Editor’s Note: Today’s post is by Daniela Saderi, Joy Owango, Aurelia Munene, Wangari Joyce Ngugi, Johanssen Obanda, and Johanna Havemann. Daniela is the Co-Founder and Director of PREreview, an open project with the mission to bring more equity and transparency to the evaluation of research content, giving systematically excluded researchers better ways to find, train, and contribute to peer review. Joy is the Founding Director of the Training Centre in Communication (TCC Africa) an award winning Trust registered in Kenya set up in 2006 and is the first African-based training center to teach effective communication skills to scientists. Aurelia is a social science researcher and founder of Eider Africa, an organization committed to co-creating research environments where emerging researchers in Africa can take leadership in driving responsible knowledge production and utilization in the continent. She is also the Executive Director of Nascent Research and Development Organization. Wangari J. Ngugi is a Consultant Psychologist and Research Mentor. She is the Lead Research Mentor at Eider Africa, with a Certificate in Research Mentorship, where she is involved in the Design Team curating Research Mentorship programs. Johanssen is a Social Innovator who works with AfricArXiv to build the organization’s scholarly community in Africa. Johanna is a trainer and consultant in [Open] Science Communication and [digital] Science Project Management. Her work experience covers NGOs, a science startup and international institutions including the UN Environment Programme.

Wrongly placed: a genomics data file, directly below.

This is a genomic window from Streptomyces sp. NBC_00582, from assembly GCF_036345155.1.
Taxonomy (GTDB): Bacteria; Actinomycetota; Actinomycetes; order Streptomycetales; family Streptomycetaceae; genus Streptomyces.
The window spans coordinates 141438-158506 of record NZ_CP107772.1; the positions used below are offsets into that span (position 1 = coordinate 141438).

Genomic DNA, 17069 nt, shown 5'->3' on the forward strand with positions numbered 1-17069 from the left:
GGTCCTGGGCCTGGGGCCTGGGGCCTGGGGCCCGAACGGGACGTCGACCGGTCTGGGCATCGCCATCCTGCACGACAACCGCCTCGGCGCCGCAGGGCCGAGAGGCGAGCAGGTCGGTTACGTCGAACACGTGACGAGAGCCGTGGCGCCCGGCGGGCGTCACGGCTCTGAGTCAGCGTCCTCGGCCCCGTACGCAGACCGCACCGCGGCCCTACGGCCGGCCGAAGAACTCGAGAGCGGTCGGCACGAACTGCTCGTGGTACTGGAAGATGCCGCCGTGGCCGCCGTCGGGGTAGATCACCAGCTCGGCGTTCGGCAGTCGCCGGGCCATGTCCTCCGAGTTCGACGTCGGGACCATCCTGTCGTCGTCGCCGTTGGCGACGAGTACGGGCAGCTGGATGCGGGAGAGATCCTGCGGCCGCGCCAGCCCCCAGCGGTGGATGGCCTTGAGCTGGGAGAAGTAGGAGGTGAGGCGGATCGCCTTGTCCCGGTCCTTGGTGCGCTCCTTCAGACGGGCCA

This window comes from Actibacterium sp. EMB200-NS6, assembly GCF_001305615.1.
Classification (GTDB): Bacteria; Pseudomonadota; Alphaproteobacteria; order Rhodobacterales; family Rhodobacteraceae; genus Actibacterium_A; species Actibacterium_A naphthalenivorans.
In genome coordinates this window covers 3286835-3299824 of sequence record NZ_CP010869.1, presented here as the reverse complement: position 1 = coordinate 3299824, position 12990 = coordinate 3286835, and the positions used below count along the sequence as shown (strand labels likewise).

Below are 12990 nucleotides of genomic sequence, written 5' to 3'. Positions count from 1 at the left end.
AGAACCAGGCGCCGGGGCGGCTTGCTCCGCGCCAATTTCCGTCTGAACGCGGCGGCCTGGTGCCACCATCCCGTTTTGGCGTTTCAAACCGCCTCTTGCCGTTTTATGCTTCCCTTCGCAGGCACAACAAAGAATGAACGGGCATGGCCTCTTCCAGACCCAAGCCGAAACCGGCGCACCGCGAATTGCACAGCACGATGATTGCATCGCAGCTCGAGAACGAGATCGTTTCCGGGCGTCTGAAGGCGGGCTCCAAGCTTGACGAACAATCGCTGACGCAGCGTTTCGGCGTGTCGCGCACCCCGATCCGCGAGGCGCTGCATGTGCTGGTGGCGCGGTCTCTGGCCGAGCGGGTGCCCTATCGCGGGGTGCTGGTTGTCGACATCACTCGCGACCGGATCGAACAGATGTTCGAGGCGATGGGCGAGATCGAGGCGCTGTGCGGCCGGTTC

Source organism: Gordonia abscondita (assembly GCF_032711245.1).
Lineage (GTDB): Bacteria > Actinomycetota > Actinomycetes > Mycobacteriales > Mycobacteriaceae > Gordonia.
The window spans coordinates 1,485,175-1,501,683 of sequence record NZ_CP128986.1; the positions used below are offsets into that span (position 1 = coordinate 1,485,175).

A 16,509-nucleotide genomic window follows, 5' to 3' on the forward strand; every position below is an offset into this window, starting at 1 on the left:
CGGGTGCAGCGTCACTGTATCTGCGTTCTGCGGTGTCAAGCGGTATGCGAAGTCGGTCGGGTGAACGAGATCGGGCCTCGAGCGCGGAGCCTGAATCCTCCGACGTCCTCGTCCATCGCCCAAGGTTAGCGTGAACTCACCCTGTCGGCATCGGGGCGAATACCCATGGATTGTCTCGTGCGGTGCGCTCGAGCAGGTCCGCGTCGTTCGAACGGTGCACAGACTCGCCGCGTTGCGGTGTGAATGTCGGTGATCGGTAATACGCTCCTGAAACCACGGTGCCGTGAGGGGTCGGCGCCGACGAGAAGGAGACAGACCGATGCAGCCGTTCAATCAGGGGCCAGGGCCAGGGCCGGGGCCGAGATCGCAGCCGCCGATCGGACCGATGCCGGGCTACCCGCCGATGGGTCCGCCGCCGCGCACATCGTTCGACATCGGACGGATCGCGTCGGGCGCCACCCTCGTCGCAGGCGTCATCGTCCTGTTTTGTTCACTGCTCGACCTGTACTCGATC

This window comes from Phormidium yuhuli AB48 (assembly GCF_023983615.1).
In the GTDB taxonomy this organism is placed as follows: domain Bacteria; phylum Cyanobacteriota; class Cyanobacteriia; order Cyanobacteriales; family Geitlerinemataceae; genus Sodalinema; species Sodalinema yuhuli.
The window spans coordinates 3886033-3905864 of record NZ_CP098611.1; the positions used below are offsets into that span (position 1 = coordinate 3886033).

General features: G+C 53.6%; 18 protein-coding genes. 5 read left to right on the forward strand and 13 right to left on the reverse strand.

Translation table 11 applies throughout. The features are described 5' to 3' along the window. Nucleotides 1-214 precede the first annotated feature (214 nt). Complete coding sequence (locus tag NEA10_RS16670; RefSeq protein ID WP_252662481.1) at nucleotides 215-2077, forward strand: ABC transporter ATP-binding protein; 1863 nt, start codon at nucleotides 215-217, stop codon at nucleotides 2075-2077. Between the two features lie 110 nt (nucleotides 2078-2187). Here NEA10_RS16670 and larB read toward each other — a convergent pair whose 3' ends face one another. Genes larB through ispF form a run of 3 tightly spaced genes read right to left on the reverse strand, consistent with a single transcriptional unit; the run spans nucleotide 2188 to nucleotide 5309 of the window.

There is considerable innovation present and underway in Africa in terms of technology, communication, power generation and delivery of medical services. Rather than recreating the technology and infrastructure of the 20th Century of the Global North, they are leapfrogging into the 21st Century. This Scholarly Kitchen piece discusses how are they doing the same for peer review.
To revert that effect and engage African scholars into discussion of research output from African colleagues and non-African scholars studying topics of region-specific relevance, we (the representatives of four community-driven organizations (AfricArXiv, Eider Africa, TCC Africa, and PREreview) have developed a pilot series of community peer review events to enable equitable practices of research evaluation and review.